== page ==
Can atheism overtake religion?

New research suggests it’s possible. It’s really a matter of quality of life:

First, as to the distribution of atheism in the world, a clear pattern can be discerned. In sub-Saharan Africa there is almost no atheism (2). Belief in God declines in more developed countries and atheism is concentrated in Europe in countries such as Sweden (64% nonbelievers), Denmark (48%), France (44%) and Germany (42%). In contrast, the incidence of atheism in most sub-Saharan countries is below 1%.

Some of the reasons the author, Nigel Barber, gives for this distinct distribution has to do with affluence, education, and a personal sense of security. First, poor nations very rarely have a notable occurrence of atheists. Rather, they tend to have marriage-encouraged families which help to produce high numbers of children. This is all pushed and protected and propagated to a high degree by religion. Of course, the inverse is that these families and their largeness creates a positive feedback loop that helps to increase religiosity.

Second, it is widely known that the more educated one becomes, the more likely one is to be an atheist. We even see most of the scientists of the world professing (or admitting, depending upon one’s view) their atheism. That doesn’t mean the religious are stupid. Nothing prevents a Muslim or Jew from becoming highly educated – and, in fact, many Nobel Prize winners have been Jewish – but the statistics are the statistics.

Third, and I think this is the biggest factor, people want to feel safe. They want a sense of security. They want to know they have control and that they aren’t just going it alone. Countries where its inhabitants are either wealthy or where social welfare programs are in high gear will tend to produce a higher percentage of atheists than other countries.

Of final note, I have three more things. First, as a token of good faith, I realize that much of this plays into confirmation bias. It’s long been a belief of mine that people largely turn to religion because it offers comfort. One only need to look at those who hit rock bottom, whether in society or in prison, to see correlative evidence of such. Second, this article does leave out other reasons why people cling to their religion. It’s difficult for one to let go of something so ingrained. We all have a web of beliefs. It’s easy to alter the beliefs not fundamental to how we define ourselves, but to get at the core and make a change is difficult. (That’s one reason we have creationists in the world.) This tendency to cling is important because the number one factor indicating what one will believe is what one’s parents believe. And to go outside one’s family, the next big factor to indicate what people will believe is region. It’s another positive feedback loop – one’s core beliefs are reinforced by their group and their group is reinforced by their core beliefs. Third, I know there are some of the more aggressive theists out there who will be willing to spin this to mean that atheism is a luxury of the wealthy, and in a way it is. But that isn’t a negative thing. Education, creature comforts, long-term well being, financial security, and health security are some other luxuries of the wealthy. This are all things which enable individuals to have all the more freedom and more peace of mind.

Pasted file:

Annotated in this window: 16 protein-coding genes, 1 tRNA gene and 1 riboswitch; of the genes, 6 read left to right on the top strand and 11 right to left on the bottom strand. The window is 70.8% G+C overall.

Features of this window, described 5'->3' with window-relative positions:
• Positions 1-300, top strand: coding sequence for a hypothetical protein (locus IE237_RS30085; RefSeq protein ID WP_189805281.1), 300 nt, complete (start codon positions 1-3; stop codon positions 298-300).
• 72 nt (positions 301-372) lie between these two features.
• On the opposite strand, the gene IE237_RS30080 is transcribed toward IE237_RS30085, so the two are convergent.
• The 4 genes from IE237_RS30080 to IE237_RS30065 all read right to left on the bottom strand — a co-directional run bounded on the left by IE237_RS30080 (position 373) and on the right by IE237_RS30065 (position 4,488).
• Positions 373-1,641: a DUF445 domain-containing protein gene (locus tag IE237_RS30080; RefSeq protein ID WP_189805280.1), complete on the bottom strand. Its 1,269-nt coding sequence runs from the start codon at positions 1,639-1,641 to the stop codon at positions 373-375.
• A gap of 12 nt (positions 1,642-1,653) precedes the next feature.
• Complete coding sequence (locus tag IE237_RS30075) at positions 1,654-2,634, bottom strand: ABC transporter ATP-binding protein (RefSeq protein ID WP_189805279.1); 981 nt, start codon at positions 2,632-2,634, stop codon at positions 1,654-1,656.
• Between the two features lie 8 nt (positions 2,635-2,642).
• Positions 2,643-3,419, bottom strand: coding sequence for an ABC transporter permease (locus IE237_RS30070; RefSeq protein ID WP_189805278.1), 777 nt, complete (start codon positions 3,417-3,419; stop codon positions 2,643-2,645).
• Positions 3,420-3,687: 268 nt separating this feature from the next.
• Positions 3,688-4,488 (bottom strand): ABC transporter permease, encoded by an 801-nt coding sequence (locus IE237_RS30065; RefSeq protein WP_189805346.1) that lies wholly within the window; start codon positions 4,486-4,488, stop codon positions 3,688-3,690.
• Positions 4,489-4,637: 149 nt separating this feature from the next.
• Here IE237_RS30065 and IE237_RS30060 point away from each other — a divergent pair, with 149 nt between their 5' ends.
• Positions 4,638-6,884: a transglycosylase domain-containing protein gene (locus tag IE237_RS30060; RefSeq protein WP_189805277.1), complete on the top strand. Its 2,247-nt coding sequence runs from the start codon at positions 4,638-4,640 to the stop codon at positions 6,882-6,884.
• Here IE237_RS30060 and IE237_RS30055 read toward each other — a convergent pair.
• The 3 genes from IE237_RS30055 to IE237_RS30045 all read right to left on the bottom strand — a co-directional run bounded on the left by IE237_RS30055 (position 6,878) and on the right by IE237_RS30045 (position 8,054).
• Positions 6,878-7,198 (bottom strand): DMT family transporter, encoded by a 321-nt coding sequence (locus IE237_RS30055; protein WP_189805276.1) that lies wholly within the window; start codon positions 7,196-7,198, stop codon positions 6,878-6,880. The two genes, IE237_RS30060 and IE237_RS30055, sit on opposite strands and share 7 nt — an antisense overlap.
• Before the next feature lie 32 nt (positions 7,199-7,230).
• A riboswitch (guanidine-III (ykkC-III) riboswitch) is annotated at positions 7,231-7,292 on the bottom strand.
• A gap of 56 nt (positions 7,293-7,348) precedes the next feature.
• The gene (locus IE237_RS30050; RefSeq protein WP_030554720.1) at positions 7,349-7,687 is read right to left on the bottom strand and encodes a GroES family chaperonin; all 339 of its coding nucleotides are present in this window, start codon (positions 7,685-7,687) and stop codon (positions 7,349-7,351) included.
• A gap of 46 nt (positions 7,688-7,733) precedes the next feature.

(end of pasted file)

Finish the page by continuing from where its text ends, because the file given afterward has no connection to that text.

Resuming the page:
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7 Responses

  1. […] More from Google Blogs]: Can atheism overtake religion? « For the Sake of Science […]

  2. America being the anomaly for some reason. Gallop says that 92% of Americans profess a belief in God. There has to be a bit more to it than just economic and social security.

  3. And indeed, 20%ish of Nobel winners have been jewish, or so wiki tells me.

  4. Just one other thing, where did they get the numbers in your first block quote. I can’t find any numbers remotely near them, at least not indicating anything about the number of Atheists.

    As more than half of the people in Sweden for example, believe there is some kind of spirit or life force. Plus the ones that outright believe in God.

    Have I been operating under a false premise? Can one be an Atheist and believe in such things?

    http://ec.europa.eu/public_opinion/archives/ebs/ebs_225_report_en.pdf

  5. Nothing prevents a Muslim or Jew from becoming highly educated – and, in fact, many Nobel Prize winners have been Jewish – but the statistics are the statistics.

    Many of those Jews are atheists. They are cultural Jews.

    In general, a large percent of Jews in the US are non-religious or minimally religious. Reform Judaism is not very religious at all.

  6. I just happened to stumble upon this article and realize its a little old but your first paragaph conflicts what I’ve experienced in Peru.

    “Rather, they tend to have marriage-encouraged families which help to produce high numbers of children”

    Their ‘families’ may be larger than American ones but the vast majority of parents are not married. Secondly, the elderly are so diseased that they can’t help support the parents either.

    So I don’t know where you got this from

  7. Most poor nations tend to encourage marriage. Peru, as well as other parts of Central and South America, provide for some outliers, but that doesn’t change what happens in the majority of the world.

    Also, concerning average family size, the data I’ve Googled shows a lower rate in Peru than the U.S.

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